The big Everglades python hunt starts Saturday and, so far, 670 people have signed up for the fun and a chance at cash prizes.
Among them is our intrepid U. S. Senator, Bill Nelson. He and a companion -- described in the Tampa Bay Times as a "rancher from Davie" -- will strap on pistols and machetes on Thursday to go after the huge Burmese pythons that Nelson has worried so much about, occasionally to the amusement of his Senate colleagues.
Most of the victims of the Newtown school massacre were just like Florida Atlantic University professor James Tracy's daughter: seven-year-old first graders at a public school.
"If a similar tragedy were visited upon me and my family, I would be beside myself," he says. "But I think one of my ways of healing would be attempting to find out what went wrong, where was the failure."
But trying to start a public discussion of the public's small hope of ever finding out what went wrong has been costly.
Flu season has begun with a bang and more than half the states, including Florida, have been classified "high" activity areas by the U. S. Centers for Disease Control.
It's worse than usual, doctors say.
The Miami Herald says five percent of Florida emergency room and clinic visits are by patients with flu symptoms. Two Florida children have died and the last time the state saw such widespread flu was in 2009.
With another legislative fight brewing, the Florida Medical Association is signaling that it could play a large role this year in a debate about limiting the amount of money doctors can charge for dispensing drugs to workers' compensation insurance patients.
The announcement that a Miami-raised son of Cuban immigrants has been chosen as the inaugural poet for President Obama's swearing-in ceremony is causing a stir throughout South Florida. And nowhere more than in our region's literary community.
In 1993, a young civil engineer named Richard Blanco wanted to try his hand at writing poetry. So he took a class at Florida International University, led by English Professor Campbell McGrath.
Sen. Eleanor Sobel (D-Hollywood) has filed a "domestic partnership" bill for the March session of the Florida Legislature. It would allow same-sex couples to establish recognized relationships that provide at least some marital benefits.
One opponent of the bill said it would not get far in the Republican-dominated Legislature.
Ailing Venezuelan President Hugo Chavez won't be able to attend his scheduled swearing-in this week. But his congressional allies have voted to allow the ceremony to be delayed while he recovers from his cancer surgery in Cuba.
It's estimated that more than 100,000 Venezuelans now live in South Florida legally and many more are undocumented residents who left their homeland to flee Chavez’s leftist regime.
All this week we've been bringing you the story of Fabienne Jean, a dancer who lost her leg in the earthquake in Haiti three years ago. A prosthetic technician from Boston helped Fabienne get a replacement leg.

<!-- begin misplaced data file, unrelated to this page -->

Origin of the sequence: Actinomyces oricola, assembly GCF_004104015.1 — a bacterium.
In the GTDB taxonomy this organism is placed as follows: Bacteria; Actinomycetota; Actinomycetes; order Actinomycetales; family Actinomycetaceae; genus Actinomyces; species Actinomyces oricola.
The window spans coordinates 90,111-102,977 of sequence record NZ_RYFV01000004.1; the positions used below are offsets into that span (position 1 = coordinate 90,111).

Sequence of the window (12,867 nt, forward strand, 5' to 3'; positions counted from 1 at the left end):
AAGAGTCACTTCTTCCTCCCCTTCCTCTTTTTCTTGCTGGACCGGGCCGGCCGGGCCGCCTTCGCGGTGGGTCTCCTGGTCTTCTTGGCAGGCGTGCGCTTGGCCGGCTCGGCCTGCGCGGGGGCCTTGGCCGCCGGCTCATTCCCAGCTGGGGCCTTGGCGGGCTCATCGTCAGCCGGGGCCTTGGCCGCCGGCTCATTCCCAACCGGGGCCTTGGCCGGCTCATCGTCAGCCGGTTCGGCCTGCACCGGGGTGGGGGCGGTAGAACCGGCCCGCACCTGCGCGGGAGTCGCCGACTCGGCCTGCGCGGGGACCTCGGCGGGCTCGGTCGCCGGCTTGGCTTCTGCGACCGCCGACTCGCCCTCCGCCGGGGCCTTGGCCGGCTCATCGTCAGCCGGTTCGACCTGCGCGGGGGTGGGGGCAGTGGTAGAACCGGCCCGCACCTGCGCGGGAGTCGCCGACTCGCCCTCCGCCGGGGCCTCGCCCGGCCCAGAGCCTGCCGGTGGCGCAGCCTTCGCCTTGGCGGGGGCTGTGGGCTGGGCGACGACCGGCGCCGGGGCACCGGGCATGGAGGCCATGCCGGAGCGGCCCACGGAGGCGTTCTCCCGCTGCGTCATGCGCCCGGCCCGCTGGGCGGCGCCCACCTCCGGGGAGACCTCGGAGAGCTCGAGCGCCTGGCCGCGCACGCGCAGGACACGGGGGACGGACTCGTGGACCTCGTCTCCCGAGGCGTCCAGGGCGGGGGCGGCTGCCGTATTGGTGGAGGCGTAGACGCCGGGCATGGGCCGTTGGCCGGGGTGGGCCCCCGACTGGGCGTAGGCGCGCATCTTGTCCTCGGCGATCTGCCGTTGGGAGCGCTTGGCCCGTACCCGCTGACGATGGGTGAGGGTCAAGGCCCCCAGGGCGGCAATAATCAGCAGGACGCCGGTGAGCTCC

He hoped to help her recover in other ways too: to start a business, buy a house and open up a dance studio.
But none of these things came to pass. Late spring, Fabienne was struggling to find money to take care of her bedridden mother and adopted daughter.
Which is part of why WLRN is proud to present Weird Florida: On The Road Again. This latest hour-long documentary is the follow-up to the tremendous success of the first television special Weird Florida: Roads Less Traveled, which has aired on PBS stations from Miami, Fla. to Juneau, Alaska.
In 1961, Robert Frost became the first poet to read at a U.S. inauguration when he recited "The Gift Outright" at President John F. Kennedy's swearing in. Since then, only three other poets have taken part in subsequent inaugural ceremonies: Maya Angelou, Miller Williams and Elizabeth Alexander. Now, there's a fifth.
When Gov. Rick Scott recently listed ways he thinks Florida could reduce voting difficulties and long polling lines, he drew the most attention for a change of course in suggesting that more early voting might help.
But another idea Scott raised may have more far-reaching implications for public policy in Florida, and might even be more difficult to accomplish than the politically volatile suggestion about early voting.
All week long we've been bringing you the story of Fabienne Jean, a dancer who lost her leg in the earthquake in Haiti three years ago this month.
A prosthetic technician from Boston heard her story and fitted Fabienne with a fake leg. He tried to help Fabienne recover in other ways too. He hatched plans to help her start her business, buy a house and open a dance studio to raise money for Haitian amputees.
But as reporter Jacob Kushner discovered, Fabienne's recovery has been a slow, frustrating process.
When you walk into artist Pablo Cano’s Red Velvet Theater in Little Havana, you are greeted by the most elegant of ladies — Marie Antoinette herself. The larger-than-life marionette welcomes you with her tightly corseted waist, lifted bosom and fine European lips.
Still undecided about whether to repair or permanently shut down an idled nuclear-power plant, Progress Energy Florida faces the likelihood of eventually refunding up to $100 million to customers.
The refunds stem from a wide-ranging settlement agreement that Progress reached in early 2012 with representatives of consumers and business groups. Under that settlement, the utility would not have been subject to refunding money if it started repairs on the Crystal River nuclear plant by Dec. 31.
Advocates for working folk haven’t had a lot of luck establishing a right to paid sick leave in Florida.
Miami-Dade County Commissioner Barbara Jordan's proposal was defeated last year and, in Orlando, Orange County commissioners found a way to avoid a sick time referendum, even though 50,000 residents had won a ballot spot, fair and square, with their signatures on a petition.